Black metal seemed to dominate 2010 in terms of big releases and critical favorites; I’m not a huge fan, but I like when bands incorporate elements into their sound (hello, Coffinworm!). Nachtmystium’s Addicts was both a letdown and embarrassment, and I wish I could understand why that Agalloch album is making everyone’s top list. Doom and sludge continue their popularity, but oversaturation will take its toll. Name-checking Eyehategod, Swans, and Saint Vitus doesn’t cut it anymore; the bands that go out and do something dangerous will survive. That’s what metal is, really: danger and survival.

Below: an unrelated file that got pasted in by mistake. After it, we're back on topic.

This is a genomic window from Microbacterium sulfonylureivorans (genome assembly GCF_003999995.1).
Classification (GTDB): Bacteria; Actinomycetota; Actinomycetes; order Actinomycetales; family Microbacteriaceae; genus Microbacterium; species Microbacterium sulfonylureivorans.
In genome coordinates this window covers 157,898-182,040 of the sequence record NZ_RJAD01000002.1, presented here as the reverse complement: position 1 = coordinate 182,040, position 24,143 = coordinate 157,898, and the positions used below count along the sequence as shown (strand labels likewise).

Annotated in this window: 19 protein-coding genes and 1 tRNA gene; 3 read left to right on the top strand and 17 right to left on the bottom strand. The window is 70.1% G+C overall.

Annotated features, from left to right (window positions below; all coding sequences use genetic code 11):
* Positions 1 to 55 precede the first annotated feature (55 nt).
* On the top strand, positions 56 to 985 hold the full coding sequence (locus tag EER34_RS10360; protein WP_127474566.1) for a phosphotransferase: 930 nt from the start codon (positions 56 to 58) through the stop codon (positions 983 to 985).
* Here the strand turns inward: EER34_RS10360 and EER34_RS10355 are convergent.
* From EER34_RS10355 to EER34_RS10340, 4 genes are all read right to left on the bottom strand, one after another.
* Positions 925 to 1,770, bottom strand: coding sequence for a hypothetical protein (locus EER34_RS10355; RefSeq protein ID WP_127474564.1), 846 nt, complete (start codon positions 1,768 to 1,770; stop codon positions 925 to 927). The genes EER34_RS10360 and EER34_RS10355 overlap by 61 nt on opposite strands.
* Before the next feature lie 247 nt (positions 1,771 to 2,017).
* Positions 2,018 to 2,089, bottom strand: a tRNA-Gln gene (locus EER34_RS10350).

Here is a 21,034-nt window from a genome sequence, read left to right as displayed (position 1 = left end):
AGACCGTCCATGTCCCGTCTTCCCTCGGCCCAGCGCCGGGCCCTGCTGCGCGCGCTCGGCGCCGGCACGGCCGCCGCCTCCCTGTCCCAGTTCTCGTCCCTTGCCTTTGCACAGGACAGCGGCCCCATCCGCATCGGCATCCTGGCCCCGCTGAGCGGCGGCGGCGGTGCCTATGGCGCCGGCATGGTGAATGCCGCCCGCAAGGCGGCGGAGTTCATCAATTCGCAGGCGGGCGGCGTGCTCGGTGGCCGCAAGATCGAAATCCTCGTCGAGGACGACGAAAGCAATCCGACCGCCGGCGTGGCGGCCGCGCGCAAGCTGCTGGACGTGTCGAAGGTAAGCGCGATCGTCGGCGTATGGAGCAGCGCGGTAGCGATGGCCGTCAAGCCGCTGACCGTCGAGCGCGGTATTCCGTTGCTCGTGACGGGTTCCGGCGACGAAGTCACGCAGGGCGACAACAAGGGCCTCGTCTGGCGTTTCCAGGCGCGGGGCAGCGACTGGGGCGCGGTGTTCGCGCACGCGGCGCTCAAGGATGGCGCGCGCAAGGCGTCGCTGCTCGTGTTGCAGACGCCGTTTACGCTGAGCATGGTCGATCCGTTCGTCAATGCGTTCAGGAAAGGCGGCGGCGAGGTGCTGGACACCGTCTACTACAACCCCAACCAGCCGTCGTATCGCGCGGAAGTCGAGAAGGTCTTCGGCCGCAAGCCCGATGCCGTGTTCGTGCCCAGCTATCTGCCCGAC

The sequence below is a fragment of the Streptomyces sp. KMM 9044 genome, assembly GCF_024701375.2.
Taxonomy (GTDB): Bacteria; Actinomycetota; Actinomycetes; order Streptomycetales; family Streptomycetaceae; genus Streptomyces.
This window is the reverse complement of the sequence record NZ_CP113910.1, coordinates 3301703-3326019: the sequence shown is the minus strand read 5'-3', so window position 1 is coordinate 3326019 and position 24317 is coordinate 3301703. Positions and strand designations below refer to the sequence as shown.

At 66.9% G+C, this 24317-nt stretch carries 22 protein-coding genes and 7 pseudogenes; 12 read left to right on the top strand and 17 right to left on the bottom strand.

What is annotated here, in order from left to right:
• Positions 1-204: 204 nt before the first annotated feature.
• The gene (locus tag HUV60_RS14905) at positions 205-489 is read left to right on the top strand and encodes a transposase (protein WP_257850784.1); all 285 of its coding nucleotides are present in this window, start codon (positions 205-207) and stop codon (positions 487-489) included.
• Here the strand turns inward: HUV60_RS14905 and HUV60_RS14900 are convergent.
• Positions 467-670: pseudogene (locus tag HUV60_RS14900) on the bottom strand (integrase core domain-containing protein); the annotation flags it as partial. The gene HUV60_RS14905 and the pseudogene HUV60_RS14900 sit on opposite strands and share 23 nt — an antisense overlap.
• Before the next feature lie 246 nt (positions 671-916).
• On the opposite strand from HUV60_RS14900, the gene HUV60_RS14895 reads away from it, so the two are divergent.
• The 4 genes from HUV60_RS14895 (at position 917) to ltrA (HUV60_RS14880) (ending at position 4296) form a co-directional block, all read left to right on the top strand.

1. Unearthly Trance – V
2. Integrity – The Blackest Curse
3. High on Fire – Snakes for the Divine
4. Coffinworm – When All Became None
5. Triptykon – Eparistera Daimones
6. Kylesa – Spiral Shadow
7. Cathedral – The Guessing Game
8. Nails – Unsilent Death
9. Hail of Bullets – On Divine Winds
10. Overkill – Ironbound

Honorable Mention

Three albums I haven’t heard yet but am pretty sure will rule

Electric Wizard – Black Masses
The Body – All the Waters of the Earth Turn to Blood
Darkthrone – Circle the Wagons